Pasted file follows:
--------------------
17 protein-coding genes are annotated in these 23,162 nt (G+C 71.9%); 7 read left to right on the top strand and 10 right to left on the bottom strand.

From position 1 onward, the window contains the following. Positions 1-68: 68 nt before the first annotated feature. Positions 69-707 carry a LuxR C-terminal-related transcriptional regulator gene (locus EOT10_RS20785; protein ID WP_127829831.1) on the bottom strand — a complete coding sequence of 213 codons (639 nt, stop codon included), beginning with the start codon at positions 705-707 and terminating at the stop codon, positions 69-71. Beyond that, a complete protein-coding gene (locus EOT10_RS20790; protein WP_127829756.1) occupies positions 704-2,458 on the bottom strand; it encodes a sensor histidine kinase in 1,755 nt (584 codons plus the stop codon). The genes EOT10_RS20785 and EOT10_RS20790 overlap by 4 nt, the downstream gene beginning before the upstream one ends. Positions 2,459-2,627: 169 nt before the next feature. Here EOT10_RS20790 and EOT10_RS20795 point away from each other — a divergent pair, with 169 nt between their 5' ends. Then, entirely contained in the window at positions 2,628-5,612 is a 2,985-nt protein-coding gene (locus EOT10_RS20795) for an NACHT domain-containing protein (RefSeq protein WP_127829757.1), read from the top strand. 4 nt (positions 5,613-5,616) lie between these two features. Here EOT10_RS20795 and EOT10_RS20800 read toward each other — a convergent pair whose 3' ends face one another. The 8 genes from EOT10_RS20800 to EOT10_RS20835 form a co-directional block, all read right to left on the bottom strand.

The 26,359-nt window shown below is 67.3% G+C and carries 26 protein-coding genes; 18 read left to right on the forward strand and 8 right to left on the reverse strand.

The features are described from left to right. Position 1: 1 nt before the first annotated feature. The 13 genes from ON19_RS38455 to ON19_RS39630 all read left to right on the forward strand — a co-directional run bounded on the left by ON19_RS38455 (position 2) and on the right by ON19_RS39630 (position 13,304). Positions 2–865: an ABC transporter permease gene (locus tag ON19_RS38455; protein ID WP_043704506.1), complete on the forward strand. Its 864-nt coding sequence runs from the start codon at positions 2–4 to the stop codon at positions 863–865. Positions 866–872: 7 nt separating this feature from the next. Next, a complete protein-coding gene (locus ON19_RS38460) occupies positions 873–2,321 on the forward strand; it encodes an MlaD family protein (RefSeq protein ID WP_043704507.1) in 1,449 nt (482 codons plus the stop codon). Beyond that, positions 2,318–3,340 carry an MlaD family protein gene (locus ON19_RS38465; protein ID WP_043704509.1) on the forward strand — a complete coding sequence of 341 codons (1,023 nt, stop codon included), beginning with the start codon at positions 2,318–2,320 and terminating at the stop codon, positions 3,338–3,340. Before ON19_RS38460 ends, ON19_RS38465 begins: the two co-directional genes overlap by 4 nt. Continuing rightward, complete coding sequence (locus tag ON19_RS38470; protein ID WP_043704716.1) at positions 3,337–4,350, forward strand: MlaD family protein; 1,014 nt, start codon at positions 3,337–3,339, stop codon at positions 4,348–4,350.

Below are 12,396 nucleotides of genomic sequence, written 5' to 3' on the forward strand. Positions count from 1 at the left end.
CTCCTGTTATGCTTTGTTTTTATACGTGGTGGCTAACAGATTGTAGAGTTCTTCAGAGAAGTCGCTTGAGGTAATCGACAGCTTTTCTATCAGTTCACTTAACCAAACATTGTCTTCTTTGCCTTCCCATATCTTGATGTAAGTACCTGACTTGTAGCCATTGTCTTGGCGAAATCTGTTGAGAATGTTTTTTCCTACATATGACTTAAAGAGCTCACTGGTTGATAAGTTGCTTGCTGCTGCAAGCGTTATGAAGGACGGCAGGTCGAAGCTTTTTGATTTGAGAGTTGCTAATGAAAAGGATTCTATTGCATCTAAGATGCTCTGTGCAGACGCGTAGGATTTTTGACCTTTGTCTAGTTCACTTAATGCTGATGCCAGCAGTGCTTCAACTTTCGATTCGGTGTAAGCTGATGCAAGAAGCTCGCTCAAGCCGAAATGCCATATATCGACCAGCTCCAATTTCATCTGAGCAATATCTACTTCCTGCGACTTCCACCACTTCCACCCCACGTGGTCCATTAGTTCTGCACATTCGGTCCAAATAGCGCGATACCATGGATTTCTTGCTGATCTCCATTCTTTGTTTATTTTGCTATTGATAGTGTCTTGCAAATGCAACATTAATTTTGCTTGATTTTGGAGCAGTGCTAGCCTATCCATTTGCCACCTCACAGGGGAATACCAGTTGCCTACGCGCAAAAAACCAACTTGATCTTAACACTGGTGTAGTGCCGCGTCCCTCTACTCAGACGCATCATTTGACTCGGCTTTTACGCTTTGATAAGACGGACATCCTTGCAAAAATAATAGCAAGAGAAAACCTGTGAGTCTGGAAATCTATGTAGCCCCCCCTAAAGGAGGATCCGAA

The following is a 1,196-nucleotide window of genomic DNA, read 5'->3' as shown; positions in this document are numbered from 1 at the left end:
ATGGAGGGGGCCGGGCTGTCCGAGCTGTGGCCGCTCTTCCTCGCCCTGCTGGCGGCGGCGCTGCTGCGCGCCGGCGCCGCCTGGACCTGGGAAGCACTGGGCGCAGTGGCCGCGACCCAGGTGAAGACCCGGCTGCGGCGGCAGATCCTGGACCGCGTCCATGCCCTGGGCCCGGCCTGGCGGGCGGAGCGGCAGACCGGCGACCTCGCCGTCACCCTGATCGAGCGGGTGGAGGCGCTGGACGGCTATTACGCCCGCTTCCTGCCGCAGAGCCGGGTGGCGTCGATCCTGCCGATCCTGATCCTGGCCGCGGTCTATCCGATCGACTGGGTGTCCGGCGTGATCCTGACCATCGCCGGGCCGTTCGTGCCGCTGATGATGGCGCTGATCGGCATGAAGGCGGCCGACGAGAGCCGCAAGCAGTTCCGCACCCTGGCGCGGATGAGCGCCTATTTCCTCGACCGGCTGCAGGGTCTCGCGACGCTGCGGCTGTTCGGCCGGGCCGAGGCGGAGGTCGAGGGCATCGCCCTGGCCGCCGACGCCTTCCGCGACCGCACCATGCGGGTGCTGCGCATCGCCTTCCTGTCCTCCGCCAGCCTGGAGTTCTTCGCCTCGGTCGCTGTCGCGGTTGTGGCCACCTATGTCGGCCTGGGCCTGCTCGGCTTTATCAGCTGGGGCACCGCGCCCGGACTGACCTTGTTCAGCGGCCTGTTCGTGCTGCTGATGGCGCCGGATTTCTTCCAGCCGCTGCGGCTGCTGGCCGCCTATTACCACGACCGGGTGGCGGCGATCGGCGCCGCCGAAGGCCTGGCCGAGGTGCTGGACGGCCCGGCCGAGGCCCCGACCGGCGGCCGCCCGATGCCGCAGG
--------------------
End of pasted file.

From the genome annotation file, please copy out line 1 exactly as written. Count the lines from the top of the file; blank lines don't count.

17 protein-coding genes are annotated in these 23,162 nt (G+C 71.9%); 7 read left to right on the top strand and 10 right to left on the bottom strand.